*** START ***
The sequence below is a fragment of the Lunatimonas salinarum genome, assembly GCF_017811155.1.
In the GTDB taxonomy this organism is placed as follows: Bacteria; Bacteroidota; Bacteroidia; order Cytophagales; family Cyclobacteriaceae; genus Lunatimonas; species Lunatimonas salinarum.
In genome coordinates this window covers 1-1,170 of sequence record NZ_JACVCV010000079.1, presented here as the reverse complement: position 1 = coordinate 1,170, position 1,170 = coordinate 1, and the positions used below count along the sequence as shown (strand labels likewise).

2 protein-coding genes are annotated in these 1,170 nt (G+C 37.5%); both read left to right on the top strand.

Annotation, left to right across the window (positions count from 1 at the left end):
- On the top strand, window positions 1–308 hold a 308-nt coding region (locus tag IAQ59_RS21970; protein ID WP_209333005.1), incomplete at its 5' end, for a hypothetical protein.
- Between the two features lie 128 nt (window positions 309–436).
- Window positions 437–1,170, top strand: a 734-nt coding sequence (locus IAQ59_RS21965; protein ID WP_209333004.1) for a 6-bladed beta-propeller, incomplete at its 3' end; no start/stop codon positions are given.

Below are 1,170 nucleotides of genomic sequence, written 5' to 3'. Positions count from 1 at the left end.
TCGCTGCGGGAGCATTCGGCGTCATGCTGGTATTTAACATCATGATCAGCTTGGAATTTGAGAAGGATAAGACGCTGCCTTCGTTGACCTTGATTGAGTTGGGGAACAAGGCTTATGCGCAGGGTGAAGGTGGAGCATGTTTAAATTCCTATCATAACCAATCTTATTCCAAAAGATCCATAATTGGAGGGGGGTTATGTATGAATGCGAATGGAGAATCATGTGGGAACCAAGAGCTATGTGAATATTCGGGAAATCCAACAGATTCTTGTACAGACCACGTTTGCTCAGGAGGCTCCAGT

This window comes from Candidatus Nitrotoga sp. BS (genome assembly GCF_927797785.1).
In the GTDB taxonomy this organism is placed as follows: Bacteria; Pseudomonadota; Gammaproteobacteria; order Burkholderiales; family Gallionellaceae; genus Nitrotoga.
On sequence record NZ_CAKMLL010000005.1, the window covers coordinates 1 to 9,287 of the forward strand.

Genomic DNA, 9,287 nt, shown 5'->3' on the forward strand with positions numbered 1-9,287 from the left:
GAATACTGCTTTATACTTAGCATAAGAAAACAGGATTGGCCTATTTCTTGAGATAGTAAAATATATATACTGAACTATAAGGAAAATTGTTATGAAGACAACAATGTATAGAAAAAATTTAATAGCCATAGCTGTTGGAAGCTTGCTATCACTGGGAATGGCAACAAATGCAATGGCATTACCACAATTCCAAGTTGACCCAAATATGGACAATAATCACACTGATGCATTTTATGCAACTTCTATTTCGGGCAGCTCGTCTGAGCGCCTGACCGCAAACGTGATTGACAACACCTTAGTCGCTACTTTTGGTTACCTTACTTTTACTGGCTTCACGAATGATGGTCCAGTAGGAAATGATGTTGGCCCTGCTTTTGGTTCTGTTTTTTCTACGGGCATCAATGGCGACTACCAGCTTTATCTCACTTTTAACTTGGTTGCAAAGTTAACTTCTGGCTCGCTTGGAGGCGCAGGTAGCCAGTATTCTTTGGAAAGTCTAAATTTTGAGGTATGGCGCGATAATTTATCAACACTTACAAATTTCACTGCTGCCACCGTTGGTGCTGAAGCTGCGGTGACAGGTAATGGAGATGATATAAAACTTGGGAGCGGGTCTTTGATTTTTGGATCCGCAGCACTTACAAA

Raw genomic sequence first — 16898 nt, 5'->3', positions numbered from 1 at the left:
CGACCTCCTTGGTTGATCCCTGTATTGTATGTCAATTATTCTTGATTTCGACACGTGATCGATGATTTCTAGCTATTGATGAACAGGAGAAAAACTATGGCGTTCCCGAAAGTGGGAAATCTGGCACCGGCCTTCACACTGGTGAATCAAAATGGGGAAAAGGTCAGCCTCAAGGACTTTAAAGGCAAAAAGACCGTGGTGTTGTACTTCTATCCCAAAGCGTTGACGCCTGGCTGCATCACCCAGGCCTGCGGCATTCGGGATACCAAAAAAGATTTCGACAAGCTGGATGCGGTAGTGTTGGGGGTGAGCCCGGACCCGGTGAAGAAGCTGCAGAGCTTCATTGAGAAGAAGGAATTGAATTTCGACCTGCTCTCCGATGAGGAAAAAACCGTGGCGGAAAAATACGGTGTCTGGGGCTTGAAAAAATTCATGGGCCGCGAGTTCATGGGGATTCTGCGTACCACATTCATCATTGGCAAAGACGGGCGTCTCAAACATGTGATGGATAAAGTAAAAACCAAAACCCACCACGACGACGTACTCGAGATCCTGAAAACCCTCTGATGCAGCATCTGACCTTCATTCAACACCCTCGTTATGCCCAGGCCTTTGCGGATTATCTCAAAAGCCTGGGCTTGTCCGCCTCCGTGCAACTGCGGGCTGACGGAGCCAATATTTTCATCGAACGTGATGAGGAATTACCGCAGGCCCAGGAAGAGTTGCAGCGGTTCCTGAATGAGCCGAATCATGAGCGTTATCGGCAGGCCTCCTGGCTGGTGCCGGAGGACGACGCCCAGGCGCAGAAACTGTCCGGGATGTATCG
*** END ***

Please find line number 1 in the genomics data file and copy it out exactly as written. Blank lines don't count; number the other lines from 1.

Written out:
The sequence below is a fragment of the Lunatimonas salinarum genome, assembly GCF_017811155.1.